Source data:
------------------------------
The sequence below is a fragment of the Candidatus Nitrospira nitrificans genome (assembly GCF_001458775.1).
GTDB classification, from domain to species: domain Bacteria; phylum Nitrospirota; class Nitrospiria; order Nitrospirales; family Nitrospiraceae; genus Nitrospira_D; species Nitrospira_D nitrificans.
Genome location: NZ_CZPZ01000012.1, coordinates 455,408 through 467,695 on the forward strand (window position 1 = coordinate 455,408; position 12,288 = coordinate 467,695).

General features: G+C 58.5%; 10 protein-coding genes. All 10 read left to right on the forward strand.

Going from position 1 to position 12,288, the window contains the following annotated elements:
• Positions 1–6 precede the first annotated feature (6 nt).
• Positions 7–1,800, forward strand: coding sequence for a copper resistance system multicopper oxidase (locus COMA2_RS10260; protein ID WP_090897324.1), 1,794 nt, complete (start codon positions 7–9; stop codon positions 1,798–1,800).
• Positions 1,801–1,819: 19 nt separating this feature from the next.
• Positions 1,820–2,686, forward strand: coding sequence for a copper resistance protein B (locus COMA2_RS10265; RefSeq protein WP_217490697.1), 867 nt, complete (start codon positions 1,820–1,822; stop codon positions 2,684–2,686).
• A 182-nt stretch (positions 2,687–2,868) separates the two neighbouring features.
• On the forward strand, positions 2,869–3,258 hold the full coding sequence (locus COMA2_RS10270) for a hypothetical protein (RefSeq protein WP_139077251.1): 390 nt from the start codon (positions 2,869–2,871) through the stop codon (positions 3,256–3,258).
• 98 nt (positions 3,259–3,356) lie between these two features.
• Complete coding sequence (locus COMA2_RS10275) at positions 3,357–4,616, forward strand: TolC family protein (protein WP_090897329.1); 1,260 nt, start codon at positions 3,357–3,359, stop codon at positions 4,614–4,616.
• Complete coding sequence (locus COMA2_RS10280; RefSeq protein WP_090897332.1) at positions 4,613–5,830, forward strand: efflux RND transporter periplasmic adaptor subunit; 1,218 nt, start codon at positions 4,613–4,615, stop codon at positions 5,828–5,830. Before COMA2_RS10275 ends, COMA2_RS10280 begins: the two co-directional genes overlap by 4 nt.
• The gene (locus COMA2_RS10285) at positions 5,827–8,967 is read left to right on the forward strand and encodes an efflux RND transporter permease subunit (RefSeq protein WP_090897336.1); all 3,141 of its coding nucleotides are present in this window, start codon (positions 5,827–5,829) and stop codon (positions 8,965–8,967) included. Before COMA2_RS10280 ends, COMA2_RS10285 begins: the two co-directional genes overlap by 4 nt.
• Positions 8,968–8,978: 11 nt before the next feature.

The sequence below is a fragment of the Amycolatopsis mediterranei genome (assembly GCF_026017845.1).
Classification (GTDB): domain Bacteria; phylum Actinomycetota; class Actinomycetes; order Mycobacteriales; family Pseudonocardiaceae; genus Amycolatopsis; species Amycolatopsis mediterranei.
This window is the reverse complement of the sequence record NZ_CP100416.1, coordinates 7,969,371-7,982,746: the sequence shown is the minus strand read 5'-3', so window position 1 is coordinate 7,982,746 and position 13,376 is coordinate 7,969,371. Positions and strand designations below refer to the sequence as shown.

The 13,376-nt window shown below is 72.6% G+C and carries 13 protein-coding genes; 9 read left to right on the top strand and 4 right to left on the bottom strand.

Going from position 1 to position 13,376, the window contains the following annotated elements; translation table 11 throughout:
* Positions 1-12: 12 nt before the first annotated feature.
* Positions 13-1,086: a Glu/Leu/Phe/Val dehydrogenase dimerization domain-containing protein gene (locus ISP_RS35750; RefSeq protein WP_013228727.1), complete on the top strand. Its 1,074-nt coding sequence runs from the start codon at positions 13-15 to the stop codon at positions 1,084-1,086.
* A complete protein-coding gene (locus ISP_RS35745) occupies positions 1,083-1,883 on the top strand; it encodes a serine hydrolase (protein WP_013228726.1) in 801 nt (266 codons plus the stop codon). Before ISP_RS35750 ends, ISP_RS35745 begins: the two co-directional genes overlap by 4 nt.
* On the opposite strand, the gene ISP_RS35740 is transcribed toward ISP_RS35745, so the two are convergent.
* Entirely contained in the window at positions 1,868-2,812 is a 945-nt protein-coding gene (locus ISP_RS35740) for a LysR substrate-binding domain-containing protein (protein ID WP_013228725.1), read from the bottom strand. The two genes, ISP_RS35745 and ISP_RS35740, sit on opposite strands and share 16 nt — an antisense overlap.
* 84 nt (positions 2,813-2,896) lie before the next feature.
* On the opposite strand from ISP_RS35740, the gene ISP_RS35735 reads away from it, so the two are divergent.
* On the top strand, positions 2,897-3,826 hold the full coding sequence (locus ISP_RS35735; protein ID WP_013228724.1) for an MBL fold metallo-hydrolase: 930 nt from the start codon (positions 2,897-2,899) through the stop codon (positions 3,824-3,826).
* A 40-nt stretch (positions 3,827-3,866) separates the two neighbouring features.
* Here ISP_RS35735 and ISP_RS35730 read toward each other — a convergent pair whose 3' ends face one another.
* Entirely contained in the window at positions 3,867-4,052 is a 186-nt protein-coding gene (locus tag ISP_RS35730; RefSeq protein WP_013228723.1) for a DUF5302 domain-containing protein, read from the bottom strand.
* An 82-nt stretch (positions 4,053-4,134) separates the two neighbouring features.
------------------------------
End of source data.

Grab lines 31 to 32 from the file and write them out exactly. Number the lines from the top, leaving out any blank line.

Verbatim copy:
* Here ISP_RS35735 and ISP_RS35730 read toward each other — a convergent pair whose 3' ends face one another.
* Entirely contained in the window at positions 3,867-4,052 is a 186-nt protein-coding gene (locus tag ISP_RS35730; RefSeq protein WP_013228723.1) for a DUF5302 domain-containing protein, read from the bottom strand.